Miracle Warriors (SMS)

Miracle Warriors Box Art

Miracle Warriors: Seal of the Dark Lord

System: SMS

Release Date: October 1988

Developer: Sega

Publisher: Sega

Genre: RPG

Hoo boy! It’s the first real RPG of the list! It only took three years to get a straight up RPG (Deadly Towers is more action than RPG in my book) with Sega’s Miracle Warriors: Seal of the Dark Lord. I was super happy and excited to get into this one, as I had never heard of it before and I typically enjoy a good RPG. Unfortunately, it’s not really a good RPG.

I’ll start with my gripes because they’re important. First, you strewn into the world with a king telling you to save the world and starting you with absolutely nothing. Like save the world, go away, bye. So you start wandering and you get into combat. You have no options other than attack or retreat. So you attack and attack and attack and get it right back. You finally win and you get… fangs? This must be currency right? Well, not exactly. You need to make sure you have the world map provided as a pack in with the game (thanks segaretro.org) in order to have any clue on where to go. You get into town and hopefully you fought a fight that gives you guilders (money). If you didn’t, you can’t heal. You can turn in your fangs for 50 guilders apiece, but it’s all or nothing and you need to save them up to trade for items throughout the game.

That leads me to my second gripe. The grinding is ridiculous. Don’t get me wrong, I enjoy grinding. I’m looking forward to Phantasy Star and Dragon Warrior. But most of the grinding in Miracle Warriors is for money. Until you find the right areas on the world map, you rarely get an encounter that drops you money. Which means you end up with copious amounts of fangs, but you are hesitant to trade them in because you don’t want to lose them all.

Combat is another swing and a miss. Through the game you recruit companions after you collect a necessary item. You would think this makes combat easier, but it doesn’t. Only one character can hit per round. The only way characters level up is if they make hits during combat, which makes leveling a huge pain, as misses are way too frequent. At least you can control who the enemy attacks, as they will target the character that attacks them. Unless, of course, they are capable of a flame or sleep spell. Then the whole party gets hit.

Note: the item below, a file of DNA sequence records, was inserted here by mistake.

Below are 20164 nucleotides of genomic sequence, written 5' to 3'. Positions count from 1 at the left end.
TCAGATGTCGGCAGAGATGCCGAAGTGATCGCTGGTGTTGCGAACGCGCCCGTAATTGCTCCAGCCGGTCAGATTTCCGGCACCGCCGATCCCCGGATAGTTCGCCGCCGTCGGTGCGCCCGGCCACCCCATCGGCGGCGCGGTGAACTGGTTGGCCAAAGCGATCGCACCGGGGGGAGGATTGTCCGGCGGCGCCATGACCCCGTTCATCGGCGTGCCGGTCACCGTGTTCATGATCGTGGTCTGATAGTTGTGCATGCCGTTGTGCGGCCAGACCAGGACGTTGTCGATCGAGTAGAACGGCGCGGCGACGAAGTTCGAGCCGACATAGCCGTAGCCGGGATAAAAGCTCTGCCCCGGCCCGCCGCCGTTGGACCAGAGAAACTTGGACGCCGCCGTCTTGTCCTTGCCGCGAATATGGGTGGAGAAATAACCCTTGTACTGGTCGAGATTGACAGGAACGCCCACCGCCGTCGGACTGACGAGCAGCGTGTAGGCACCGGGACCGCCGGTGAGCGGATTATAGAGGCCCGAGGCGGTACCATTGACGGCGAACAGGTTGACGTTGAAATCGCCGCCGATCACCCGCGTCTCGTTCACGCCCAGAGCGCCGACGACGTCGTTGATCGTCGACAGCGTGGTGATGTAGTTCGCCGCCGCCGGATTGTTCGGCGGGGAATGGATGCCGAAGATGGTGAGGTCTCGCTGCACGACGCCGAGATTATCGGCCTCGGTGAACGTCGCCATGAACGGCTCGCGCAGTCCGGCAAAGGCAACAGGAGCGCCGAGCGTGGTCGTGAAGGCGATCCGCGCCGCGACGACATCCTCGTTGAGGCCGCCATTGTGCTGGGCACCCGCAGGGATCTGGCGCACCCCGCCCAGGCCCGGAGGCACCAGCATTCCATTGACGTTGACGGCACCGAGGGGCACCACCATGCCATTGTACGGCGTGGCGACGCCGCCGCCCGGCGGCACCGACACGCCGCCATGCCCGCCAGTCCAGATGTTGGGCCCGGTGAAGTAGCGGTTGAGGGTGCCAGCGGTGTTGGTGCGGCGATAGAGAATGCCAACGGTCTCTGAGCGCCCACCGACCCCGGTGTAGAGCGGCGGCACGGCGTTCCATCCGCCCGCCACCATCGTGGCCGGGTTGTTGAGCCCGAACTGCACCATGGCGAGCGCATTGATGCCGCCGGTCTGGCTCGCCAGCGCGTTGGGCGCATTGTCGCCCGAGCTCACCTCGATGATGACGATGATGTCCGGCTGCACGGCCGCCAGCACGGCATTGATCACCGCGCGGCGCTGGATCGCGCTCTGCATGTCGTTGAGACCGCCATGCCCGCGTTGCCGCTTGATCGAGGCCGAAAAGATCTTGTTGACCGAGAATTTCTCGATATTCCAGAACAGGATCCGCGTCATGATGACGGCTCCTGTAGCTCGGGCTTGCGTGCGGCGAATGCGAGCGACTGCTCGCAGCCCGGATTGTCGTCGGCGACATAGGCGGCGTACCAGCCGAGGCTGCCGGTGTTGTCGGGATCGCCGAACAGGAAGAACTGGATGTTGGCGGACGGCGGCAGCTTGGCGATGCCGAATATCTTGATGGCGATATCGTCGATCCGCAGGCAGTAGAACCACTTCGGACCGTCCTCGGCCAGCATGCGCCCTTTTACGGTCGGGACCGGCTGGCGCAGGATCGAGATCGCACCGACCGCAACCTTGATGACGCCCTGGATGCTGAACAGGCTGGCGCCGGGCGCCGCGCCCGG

Towns have healers, equipment shops, blacksmith shops, elder houses, and random homes. You can spend those hard earned guilders at all the shops and then cry that you no longer have money and have to grind some more. The houses and elder houses give little bits of information, but they aren’t all that helpful. You really just have to walk around and get lucky in finding dungeons to go to. The battles sap you of your strength fairly quickly and you have to make sure to not walk into a battle with low health, because there is no way to heal in battle until near the end of the game and those potions aren’t easy to come by.

There are some magical items that can be acquired that are necessary to beat the games boss encounters. First are magic nuts that can be gained from defeating Liphant enemies. Later you can find a staff of quakes that can be bought for 10,000 guilders each. Stones of protection cost 50 fangs and are found in a remote village. The potions you can use in battle can be gained from defeating Sea Dragons in the ocean. The most powerful and most expensive item is the white sphere, which you can buy one at a time and each costs 1000 fangs.

The last section of the game is maddening. You have to stumble into the squares for several dungeons in a desert. You then enter a dungeon and have to make your way to a boss to find a key. This is a huge pain, as you aren’t given any hints (at least that I found) to nudge you in the right direction. The final boss was certainly something that wouldn’t have gotten past the Nintendo of America censors, but Sega loves boobs, apparently. To get through the ending, I ended up looking at a walkthrough on GameFAQs and wasn’t too impressed with what was there. I’ve thought about creating a new walkthrough with my newfound knowledge, but spending any more time on this game would be a waste of my time.

Graphics: 3.0

The graphics are quite pleasant for the most part.

Sound: 2.0

I also enjoyed the music and sound enough that I wasn’t annoyed with it over eight and a half hours of play.

Gameplay: 1.0

Very primitive battles. Lack of items.

Difficulty: 0.5

The grinding necessary is obnoxious. Poor hints on what to do next.

Fun Factor: 1.0

I liked grinding for the first couple hours, then when there wasn’t any real payoff to my advancement, I got discouraged.

Overall Grade: 1.5

Miracle Warriors: Seal of the Dark Lord earns a C-. Hey, I finally got an RPG, but it wasn’t a very good one.

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